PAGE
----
Exporters can assist the New Zealand Government’s counter-proliferation and counter-terrorism efforts by reporting to the NZSIS information concerning entities’ attempts to procure goods or technology that could be diverted to a WMD programmes. Examples of possible suspicious advances include the following:

  • an unconvincing explanation for why the items are required, in view of the customer’s normal business or the technical sophistication of the items
  • routine installation, training or maintenance services are declined
  • payment by cash or offers above the ticket price
  • the customer is new and you cannot substantiate the nature of their business
  • excessive requirements for confidentiality about final destinations, or customers, or specifications for items
  • the customer or end-user is a foreign military or government research body
  • a sale being cancelled but a short time later an identical order is received under a different name
  • the customer uses a generic email address rather than one related to the purported business
  • reluctance to offer information about the end-use of the item
  • a request that goods be transferred to a forwarding address in New Zealand or transhipment point overseas
  • reluctance to provide clear answers to commercial or technical questions which are normal in routine transactions
  • requests for unusual shipping, packaging or labelling arrangements
  • an installation site with strict security controls
  • requests for confidentiality about final destinations, customers or specifications of items
  • requests for additional equipment not normally associated with a particular item purchased (e.g. large quantities of spare parts), or conversely a lack of interest in parts that are usually associated with the product being ordered
  • the order itself is unusual in some way, e.g. the quantity or performance capabilities of the goods ordered significantly exceed, without satisfactory explanation, the amount or performance normally required for the stated end-use

Researcher and Educator Awareness

Researchers and tertiary institutions can assist the New Zealand Government’s counter-proliferation and counter-terrorism efforts by reporting entities’ attempts to obtain knowledge, training or research access that could be diverted to WMD programmes. Suspicious advances from nationals of countries suspected of WMD proliferation could include:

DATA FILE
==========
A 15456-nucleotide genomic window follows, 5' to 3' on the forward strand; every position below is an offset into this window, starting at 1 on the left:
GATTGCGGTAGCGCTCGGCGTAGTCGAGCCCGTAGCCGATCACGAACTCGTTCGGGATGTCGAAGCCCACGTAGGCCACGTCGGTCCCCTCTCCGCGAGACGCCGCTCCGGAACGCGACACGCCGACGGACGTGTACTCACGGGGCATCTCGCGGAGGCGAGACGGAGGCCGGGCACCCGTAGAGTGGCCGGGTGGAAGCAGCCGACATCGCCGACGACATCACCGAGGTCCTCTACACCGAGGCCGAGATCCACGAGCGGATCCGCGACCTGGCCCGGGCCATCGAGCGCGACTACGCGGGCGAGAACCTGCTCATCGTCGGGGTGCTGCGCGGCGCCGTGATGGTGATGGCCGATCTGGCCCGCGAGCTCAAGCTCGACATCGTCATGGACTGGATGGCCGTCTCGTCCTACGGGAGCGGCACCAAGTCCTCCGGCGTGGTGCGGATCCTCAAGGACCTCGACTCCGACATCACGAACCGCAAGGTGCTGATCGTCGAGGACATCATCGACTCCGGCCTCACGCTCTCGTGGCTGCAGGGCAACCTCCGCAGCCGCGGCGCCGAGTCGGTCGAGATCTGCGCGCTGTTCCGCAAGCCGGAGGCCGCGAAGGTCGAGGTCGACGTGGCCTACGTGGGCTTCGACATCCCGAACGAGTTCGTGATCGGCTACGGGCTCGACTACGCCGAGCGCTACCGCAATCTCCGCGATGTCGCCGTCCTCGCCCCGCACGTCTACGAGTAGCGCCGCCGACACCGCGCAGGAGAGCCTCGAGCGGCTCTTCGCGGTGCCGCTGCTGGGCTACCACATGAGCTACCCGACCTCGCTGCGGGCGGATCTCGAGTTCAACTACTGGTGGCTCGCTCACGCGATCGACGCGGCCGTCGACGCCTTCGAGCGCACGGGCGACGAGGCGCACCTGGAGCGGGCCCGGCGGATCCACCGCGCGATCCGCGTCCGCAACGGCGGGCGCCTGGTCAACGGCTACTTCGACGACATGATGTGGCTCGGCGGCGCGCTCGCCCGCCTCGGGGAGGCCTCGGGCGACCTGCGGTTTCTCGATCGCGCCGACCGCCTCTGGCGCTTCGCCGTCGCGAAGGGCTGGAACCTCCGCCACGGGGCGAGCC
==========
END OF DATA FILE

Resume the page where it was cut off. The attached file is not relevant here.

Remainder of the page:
• enquiries about enrolling as students for, or seeking employment on, WMD-relevant research projects or study courses
  • applications for work or training in industry areas with potential WMD applications
  • requests to attend conferences and seminars on sensitive topics
  • requests from unknown individuals, institutions and companies for help and advice in a specific area of technology and/or technical process
  • requests relating to matters on which scientists, experts, research institutes and laboratory staff etc. would not normally seek advice or information and for which unconvincing reasons or evasive explanations are given
  • suspicions that the requesting party does not possess the necessary expertise or familiarity to complete a particular project or contract
  • security arrangements which seem unusual, either too excessive or too lax, which demonstrate a lack of familiarity with normal practice

How you can help

In essence, please advise NZSIS if you are approached by any entity or individual you feel may not be engaged in legitimate activity, who could be contributing to the spread or acquisition of weapons of mass destruction.

If you want advice or wish to report suspicious activities, please contact:

New Zealand Security Intelligence Service

Free Phone: 0800 SIS 224 (0800 747 224)
Telephone: 64 4 472 6170
Facsimile: 64 4 472 8209
Email: proliferationconcerns@nzsis.govt.nz

Website:
http://www.nzsis.govt.nz

Postal Address:
PO Box 900
Wellington